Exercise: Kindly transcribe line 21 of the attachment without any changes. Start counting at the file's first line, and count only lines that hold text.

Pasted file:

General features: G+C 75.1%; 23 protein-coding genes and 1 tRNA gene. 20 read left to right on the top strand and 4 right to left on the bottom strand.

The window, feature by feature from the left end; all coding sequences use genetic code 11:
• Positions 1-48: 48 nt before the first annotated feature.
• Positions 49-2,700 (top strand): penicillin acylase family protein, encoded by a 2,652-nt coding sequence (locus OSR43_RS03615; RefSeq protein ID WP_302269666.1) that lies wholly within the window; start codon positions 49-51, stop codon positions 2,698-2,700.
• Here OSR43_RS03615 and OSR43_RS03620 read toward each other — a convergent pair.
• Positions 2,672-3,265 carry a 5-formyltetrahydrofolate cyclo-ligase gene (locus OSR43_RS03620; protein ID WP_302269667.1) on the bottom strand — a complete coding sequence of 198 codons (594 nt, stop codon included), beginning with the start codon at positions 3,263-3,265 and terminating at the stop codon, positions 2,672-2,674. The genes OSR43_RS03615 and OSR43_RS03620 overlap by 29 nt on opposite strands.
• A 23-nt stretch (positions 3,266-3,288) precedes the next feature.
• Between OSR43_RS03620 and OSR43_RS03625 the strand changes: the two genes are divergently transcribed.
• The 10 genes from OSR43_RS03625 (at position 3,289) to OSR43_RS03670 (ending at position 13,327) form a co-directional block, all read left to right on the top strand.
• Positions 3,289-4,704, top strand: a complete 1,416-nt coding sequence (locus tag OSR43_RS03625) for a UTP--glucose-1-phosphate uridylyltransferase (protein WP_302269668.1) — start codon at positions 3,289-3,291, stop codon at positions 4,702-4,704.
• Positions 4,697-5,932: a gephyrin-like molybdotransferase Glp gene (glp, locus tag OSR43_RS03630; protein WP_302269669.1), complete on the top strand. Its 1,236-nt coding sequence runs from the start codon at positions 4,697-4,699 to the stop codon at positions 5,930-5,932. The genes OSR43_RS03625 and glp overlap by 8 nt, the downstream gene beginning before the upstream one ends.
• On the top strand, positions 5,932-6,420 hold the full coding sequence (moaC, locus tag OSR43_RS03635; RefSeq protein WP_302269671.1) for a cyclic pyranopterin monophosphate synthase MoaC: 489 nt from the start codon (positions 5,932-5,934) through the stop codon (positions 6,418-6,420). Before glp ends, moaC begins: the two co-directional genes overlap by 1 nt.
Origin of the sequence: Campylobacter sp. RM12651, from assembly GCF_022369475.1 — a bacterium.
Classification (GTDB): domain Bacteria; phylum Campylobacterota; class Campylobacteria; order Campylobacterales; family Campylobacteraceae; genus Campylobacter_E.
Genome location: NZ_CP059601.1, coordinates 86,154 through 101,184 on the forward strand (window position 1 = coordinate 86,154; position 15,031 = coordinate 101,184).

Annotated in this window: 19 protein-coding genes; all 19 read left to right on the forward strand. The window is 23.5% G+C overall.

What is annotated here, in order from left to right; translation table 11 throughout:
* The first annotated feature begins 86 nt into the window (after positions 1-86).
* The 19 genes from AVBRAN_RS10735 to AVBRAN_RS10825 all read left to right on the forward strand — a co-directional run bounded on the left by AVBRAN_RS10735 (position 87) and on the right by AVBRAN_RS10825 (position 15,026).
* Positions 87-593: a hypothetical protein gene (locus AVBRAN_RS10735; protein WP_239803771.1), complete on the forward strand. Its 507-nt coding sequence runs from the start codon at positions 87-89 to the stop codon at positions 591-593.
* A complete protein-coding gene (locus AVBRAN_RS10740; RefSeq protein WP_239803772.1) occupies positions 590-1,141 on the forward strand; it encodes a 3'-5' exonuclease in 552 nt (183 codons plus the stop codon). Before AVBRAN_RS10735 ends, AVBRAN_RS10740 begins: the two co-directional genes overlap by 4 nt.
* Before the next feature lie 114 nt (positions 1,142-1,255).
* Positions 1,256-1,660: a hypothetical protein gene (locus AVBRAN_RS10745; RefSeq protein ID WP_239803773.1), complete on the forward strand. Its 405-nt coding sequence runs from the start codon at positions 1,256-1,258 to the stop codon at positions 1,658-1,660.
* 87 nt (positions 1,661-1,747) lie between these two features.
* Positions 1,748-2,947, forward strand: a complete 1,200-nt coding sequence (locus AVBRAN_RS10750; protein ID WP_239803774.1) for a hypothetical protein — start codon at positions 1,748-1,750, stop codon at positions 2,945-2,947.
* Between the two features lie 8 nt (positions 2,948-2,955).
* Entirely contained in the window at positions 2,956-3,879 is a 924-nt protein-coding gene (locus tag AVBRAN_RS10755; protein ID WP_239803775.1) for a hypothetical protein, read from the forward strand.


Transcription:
* A complete protein-coding gene (locus AVBRAN_RS10740; RefSeq protein WP_239803772.1) occupies positions 590-1,141 on the forward strand; it encodes a 3'-5' exonuclease in 552 nt (183 codons plus the stop codon). Before AVBRAN_RS10735 ends, AVBRAN_RS10740 begins: the two co-directional genes overlap by 4 nt.